Worker asks his deep-pocked employer for an inexpensive job accommodation, but the request falls on deaf ears. Employers pay heed: WCB does not take kindly to negligence.
(Q) For 15 years I’ve been climbing in and out of a loader up to 100 times daily. Rather than investing in proper equipment, my employer has had me use a repurposed machine. I’ve always been grateful for my job, but I’ve been asking for years to at least have the loader’s steps made fit for purpose. But the company still refuses to accommodate despite the fact that my knees are now completely worn out from all the climbing, and despite two knee-related WCB claims. My employer’s a Fortune 500 company and the cost of adapting the steps was estimated to be less than $1000. Any help would be appreciated.
(A) Your employer seems to be unfamiliar with human rights legislation that mandates job accommodations for the disabled. And because their short-sightedness led directly to your disability, and given that the employer is endowed with Fortune 500 status, no doubt the Commission would have a field day with this. And/or you can take this up with WCB. You may certainly be entitled to more compensation if your mobility is permanently impaired. This could take the form of a lump sum payment, or even a lifelong wage loss replacement where earning capacity is permanently hampered. WCB’s policy 04-04 Part 1 states:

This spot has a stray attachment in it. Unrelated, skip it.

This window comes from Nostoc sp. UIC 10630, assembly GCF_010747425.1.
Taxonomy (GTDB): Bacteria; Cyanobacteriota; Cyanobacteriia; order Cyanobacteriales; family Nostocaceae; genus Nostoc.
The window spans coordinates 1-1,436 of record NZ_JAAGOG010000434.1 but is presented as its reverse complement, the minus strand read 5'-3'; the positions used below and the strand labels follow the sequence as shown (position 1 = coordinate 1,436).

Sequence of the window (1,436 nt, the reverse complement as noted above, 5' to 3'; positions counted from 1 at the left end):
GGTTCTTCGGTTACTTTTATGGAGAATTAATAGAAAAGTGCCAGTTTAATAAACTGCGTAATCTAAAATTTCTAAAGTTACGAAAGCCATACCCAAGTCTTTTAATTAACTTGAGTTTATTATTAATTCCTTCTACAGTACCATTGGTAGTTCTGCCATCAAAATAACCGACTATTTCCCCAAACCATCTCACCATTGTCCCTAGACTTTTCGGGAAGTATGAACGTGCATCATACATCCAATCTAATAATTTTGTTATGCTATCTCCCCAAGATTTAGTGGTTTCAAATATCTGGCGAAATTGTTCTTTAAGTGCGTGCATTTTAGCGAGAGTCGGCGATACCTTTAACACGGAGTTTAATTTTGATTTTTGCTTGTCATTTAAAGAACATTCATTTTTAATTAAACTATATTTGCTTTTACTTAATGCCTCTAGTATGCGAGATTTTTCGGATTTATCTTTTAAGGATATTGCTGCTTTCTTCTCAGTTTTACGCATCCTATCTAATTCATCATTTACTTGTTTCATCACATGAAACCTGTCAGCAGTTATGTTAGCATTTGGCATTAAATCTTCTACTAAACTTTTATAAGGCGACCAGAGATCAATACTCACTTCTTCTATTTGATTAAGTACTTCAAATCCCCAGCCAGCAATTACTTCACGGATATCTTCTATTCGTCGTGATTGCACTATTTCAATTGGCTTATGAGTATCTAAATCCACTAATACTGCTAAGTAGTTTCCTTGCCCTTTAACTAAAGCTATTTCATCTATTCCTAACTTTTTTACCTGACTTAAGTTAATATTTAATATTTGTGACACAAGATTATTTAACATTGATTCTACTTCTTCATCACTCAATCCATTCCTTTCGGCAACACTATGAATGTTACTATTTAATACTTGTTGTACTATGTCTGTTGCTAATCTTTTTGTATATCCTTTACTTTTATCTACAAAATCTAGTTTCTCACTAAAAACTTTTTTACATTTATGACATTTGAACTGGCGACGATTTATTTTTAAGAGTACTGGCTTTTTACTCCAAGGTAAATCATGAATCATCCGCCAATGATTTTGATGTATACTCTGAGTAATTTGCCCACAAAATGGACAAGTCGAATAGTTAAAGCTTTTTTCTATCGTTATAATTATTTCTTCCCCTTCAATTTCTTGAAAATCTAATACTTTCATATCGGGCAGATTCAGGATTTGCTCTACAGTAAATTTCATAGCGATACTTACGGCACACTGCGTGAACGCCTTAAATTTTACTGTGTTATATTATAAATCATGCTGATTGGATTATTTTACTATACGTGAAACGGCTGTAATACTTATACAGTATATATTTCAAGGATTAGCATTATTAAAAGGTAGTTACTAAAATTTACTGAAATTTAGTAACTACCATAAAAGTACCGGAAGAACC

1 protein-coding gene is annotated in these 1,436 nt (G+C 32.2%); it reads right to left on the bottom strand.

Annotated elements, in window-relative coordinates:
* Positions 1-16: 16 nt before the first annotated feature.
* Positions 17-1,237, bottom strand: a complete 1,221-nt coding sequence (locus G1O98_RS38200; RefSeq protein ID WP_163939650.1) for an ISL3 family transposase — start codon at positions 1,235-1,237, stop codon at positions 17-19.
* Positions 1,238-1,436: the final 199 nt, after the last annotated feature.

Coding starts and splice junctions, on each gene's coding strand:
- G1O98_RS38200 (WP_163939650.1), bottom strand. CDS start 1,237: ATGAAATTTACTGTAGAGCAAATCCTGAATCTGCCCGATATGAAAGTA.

When a compensable accident results in permanent disability, WCB provides permanent disability benefits to the worker for any measurable permanent clinical impairment and for any impairment of earning capacity attributable to the compensable injury.
Compensation for permanent disability
An economic loss payment (ELP) hits an employer’s experience rating, and thus their premiums, like a proverbial freight train. We’d be very happy to help you look into this. After all, based on their indifference to your pleas for help, the vaunted employer seems unbothered by the prospect of a massive increase in disability premiums.